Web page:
Tangential to this, when Burt was asked about the grave abuses of human rights by the PYD/YPG regime in the “Rojava” area of Syria, he said, “I don’t know the answer to that question”. The evidence of repression, including torture and assassination of Kurdish opposition politicians, by the PYD/YPG is hardly difficult to find (see here, here, and here.) Troubling as it is, Burt’s position is consistent with Coalition policy so far, which has been near-totally silent on the abuses by the authoritarian, one-party system the PYD/YPG has erected in Syria. Why this is the case is unclear. Western officials have told me this matter gets raised in private. This does not have the same political effect, however, bringing nothing like the same pressure on the PYD/YPG over, say, political prisoners, and in the meantime it allows the PYD/YPG to continue to present itself—and even to recruit—in the West with its image of a democratic utopia.
The report concludes that the denial and dissimulation from the FCO on the subject should cease, and also asks when it was that the British government became aware that the force it had deputized to fight IS would likely trigger another war, this one with a NATO partner:
The FCO’s view about the nature and extent of the links between the PYD/YPG and the PKK, or about whether those links exist at all, is not coherent. Its repeated reference to these links being ‘reported’ is not sufficient or credible. To have a clear policy the FCO should have a clear view. In light of the group’s influence in Syria, the FCO should clarify its own position on the relationship between the PYD/YPG and the PKK. The FCO should:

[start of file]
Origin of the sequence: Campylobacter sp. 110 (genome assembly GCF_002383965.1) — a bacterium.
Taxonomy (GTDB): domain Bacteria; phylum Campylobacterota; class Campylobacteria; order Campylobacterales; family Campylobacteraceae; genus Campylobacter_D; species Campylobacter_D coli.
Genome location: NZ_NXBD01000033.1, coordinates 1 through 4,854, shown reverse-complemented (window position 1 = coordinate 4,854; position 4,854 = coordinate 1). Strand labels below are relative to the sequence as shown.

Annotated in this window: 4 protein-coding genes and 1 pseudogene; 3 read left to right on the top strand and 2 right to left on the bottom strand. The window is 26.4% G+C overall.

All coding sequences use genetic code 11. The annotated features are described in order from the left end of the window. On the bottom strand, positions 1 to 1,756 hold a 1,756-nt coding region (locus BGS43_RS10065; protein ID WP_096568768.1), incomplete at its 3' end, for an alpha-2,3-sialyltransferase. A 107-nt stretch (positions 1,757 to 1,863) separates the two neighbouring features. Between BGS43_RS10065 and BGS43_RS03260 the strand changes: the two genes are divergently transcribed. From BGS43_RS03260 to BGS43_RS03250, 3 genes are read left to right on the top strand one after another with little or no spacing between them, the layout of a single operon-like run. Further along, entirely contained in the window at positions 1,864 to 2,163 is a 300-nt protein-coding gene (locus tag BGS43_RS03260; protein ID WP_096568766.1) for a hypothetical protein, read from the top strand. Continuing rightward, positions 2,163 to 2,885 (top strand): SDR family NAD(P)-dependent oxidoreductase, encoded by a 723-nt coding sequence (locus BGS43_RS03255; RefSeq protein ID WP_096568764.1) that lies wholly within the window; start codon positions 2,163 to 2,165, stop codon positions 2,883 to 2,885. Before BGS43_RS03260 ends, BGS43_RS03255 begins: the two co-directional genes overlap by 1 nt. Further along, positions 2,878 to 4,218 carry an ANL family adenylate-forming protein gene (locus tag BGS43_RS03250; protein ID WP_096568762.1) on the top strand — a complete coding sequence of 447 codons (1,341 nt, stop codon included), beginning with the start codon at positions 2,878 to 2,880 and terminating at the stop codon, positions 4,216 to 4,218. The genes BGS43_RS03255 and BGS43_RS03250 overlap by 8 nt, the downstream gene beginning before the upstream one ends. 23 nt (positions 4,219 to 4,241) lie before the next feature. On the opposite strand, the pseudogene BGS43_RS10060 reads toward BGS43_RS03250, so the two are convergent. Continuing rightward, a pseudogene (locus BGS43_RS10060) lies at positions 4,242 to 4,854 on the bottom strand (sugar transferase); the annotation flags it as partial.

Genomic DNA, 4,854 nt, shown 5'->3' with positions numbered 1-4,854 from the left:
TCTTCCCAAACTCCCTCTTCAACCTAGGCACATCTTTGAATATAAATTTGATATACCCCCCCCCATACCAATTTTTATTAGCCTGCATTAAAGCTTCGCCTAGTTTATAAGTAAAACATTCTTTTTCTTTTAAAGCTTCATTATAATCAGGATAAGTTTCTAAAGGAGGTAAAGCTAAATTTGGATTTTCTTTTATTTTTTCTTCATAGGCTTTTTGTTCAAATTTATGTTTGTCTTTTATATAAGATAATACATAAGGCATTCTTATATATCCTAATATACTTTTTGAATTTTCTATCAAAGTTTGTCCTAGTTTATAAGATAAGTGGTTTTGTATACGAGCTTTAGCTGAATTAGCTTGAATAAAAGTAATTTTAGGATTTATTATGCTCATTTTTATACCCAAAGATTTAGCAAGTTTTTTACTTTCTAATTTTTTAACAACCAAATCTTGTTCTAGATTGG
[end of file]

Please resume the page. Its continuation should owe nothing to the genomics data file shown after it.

i) specifically answer whether it sees no links between the PYD/YPG and the PKK, OR it sees abstract and historical links (such as a common heritage or ideology or inspiration), OR it sees deep and current links (such as shared organisation, or the exchange of weapons, personnel, finances, training, or safe-havens).
ii) answer whether it sees a risk of the PYD/YPG providing support to the PKK in the future.
iii) explain, having refused to speculate a year ago about the risk of clashes between the YPG and Turkey, what prior assessments it made of the impact that the provision of military support to the SDF by the Global Coalition would have on the security of, and relations with, the UK’s NATO ally Turkey. It should provide an assessment of how the operation in Afrin will impact on these issues, as well as on the possibility of Daesh’s re-emergence in the region.
While the evidence for (i) is copious, and the real issue is official acknowledgment, (ii) is genuinely contested, though it is becoming more plain: foreign fighters who joined the PYD/YPG are showing up inside Turkey in the ranks of the PKK, and previous terrorist attacks by the PKK’s urban special forces unit, the Kurdistan Freedom Falcons (TAK), have received at least logistical support from the Rojava area. This trend of PYD/YPG-held areas in Syria becoming an extension of the PKK’s operations in Turkey will only increase, especially now there is a direct confrontation with Turkey in Efrin. The panel asks the British government to clarify what role it will play in this by “explain[ing] its future policy towards the YPG and SDF in all areas under their control, including whether the UK will continue to provide military or other support to the SDF after the defeat of Daesh”.